The Asakusa district in Tokyo is no stranger to bustling crowds. During three days in May, however, the bustle goes up a notch as millions descend on the area en masse for the city’s biggest religious festival.
Sanja Matsuri, which translates as the Three Shrine Festival, is a spectacular affair and a highlight of Tokyo’s annual calendar. It’s widely recognised as the biggest celebration of its type in the city, not to mention one of the most extravagant, as it takes place over an entire weekend and involves hordes of revellers rubbing shoulders while taking in the many sights, sounds, food and beverages, like a sort of Shinto Glastonbury. Nearly two million people usually attend across all three days.
The event usually takes place over the third weekend of May, and this year’s celebration began on Friday, May 18. The whole thing is held to honour three men – Hinokuma Takenari, Hajino Nakatomo and Hinokuma Hamanari – whose collective claim to fame is that they co-founded the site which would become the grand Senso-ji temple in Asakusa, the oldest place of worship in the city and itself a symbol of peace and rebirth to the Japanese people (fitting, as it was destroyed by Allied bombing during the Second World War before being rebuilt).
The three men’s story is as follows: one fateful day in March 628 AD, the Hinokuma brothers were fishing in the Sumida River when they caught something unusual in their net – a statue of the Boddhisatva Kannon (also known as Guan Yin), a Buddhist icon and one of the ascended masters of Eastern spirituality. A wealthy landlord (Nakamoto) caught wind of their discovery and, taking it as an auspicious indicator, approached the pair with a view to converting them to Buddhism.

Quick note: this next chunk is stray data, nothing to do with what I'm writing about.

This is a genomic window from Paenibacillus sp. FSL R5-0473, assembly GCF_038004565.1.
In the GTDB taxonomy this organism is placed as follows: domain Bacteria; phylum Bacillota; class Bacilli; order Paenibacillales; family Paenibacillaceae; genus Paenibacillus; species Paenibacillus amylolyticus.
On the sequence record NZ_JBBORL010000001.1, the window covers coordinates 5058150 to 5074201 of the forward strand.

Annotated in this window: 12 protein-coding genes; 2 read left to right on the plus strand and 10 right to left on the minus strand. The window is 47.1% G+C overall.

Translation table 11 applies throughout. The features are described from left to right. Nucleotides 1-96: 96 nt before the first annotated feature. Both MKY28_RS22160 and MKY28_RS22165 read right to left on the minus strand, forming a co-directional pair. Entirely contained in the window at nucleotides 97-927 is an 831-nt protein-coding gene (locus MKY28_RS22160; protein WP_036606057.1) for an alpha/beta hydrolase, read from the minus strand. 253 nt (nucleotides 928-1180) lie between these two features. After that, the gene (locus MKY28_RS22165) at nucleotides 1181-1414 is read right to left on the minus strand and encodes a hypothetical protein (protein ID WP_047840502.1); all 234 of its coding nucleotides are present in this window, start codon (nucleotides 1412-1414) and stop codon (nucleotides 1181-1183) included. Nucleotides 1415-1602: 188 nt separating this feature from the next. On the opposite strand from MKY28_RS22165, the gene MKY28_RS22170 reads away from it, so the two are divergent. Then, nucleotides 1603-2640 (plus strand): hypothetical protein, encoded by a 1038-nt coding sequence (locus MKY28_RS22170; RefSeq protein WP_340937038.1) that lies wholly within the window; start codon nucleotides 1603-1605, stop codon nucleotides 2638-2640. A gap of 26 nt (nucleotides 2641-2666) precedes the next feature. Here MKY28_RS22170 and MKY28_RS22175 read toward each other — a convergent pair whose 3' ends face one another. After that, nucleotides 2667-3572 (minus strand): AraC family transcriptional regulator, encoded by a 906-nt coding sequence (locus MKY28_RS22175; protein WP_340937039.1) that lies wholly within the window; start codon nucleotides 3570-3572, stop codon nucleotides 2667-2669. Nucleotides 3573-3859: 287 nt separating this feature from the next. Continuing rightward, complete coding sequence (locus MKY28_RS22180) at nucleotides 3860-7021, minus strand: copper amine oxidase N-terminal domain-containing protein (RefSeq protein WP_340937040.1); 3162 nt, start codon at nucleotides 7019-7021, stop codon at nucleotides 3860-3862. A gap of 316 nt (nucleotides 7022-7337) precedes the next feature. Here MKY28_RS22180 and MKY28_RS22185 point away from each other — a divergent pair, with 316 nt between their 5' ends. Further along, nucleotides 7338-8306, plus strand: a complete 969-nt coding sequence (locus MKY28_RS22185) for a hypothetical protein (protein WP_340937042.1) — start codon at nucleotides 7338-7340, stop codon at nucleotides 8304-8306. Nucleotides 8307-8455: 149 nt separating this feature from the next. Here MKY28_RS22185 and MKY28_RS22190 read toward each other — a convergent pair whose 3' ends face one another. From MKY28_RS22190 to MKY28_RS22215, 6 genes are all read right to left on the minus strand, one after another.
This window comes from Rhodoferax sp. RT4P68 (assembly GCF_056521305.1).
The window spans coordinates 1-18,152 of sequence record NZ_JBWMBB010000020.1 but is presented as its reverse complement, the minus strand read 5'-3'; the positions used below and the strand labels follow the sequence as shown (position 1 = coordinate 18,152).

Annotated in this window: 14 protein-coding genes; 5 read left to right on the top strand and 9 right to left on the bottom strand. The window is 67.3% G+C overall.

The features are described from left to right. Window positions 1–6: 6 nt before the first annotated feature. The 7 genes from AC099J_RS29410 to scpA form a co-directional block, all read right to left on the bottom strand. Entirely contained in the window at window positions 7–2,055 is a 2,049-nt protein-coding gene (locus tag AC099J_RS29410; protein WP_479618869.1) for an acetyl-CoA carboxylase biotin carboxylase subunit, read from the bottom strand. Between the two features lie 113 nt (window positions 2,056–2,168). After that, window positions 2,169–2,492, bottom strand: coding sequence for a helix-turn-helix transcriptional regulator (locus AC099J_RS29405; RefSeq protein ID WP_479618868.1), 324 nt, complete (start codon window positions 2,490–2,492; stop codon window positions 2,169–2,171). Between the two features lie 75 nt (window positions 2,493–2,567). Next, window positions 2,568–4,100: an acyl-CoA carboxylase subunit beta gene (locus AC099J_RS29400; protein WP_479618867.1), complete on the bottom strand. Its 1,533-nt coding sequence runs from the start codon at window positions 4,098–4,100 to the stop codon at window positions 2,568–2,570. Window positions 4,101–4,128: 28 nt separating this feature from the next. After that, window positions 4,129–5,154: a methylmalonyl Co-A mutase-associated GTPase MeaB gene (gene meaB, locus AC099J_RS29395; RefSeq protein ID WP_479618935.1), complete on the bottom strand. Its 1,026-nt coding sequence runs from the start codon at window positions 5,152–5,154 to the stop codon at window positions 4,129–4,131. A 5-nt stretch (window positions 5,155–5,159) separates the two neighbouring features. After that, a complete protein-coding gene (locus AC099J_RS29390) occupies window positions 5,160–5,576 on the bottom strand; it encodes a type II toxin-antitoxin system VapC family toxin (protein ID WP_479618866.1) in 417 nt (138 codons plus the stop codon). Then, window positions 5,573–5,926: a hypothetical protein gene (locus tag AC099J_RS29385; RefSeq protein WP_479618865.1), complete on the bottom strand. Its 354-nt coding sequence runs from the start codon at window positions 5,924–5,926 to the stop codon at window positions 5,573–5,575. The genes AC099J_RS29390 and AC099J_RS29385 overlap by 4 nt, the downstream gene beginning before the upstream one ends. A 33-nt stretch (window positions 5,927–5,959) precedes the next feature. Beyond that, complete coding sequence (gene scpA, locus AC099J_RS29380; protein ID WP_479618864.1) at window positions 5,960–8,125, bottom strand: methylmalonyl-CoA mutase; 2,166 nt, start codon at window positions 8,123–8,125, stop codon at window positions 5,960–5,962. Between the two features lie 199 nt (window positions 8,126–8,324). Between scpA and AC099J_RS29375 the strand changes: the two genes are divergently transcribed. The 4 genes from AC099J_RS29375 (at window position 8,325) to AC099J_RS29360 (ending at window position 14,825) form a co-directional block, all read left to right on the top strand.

His efforts paid off, and the three men consecrated the artifact in a modest temple before then devoting their lives to Buddhism. The festival honouring the trio has gone through many changes over hundreds of years, but it solidified, more or less, during Japan’s Edo period, which brought 250 years of solidarity and prosperity to Japan after years of brutal feudalism. The Asakusa shrine itself was built at the behest of shogun Tokogawa Iemitsu, intended as a site to honour the kami – or spirits – of the three men.
In the ensuing years, the shrine has since became a focal point for celebrations at which all are welcome. During the three-day festival, the atmosphere is one of energetic revelry, as the streets surrounding Asakusa come alive with chanting, whistles, flutes and frenetic taiko drumming. Hundreds of nearby shops and stalls sell trinkets and food, and there are even performing geishas.
The grand climax comes on the festival’s third day, when three large mikoshi, or portable shrines, are carried throughout the streets to a rapturous response and frenzied use of smartphone cameras. About 100 smaller shrines are also carried through the streets. Festivities carry on well into the night, as the event has a reputation as one of the biggest knees-ups in the country. If you’re interested in paying a visit, next year’s celebration is scheduled to take place on May 17, 2019.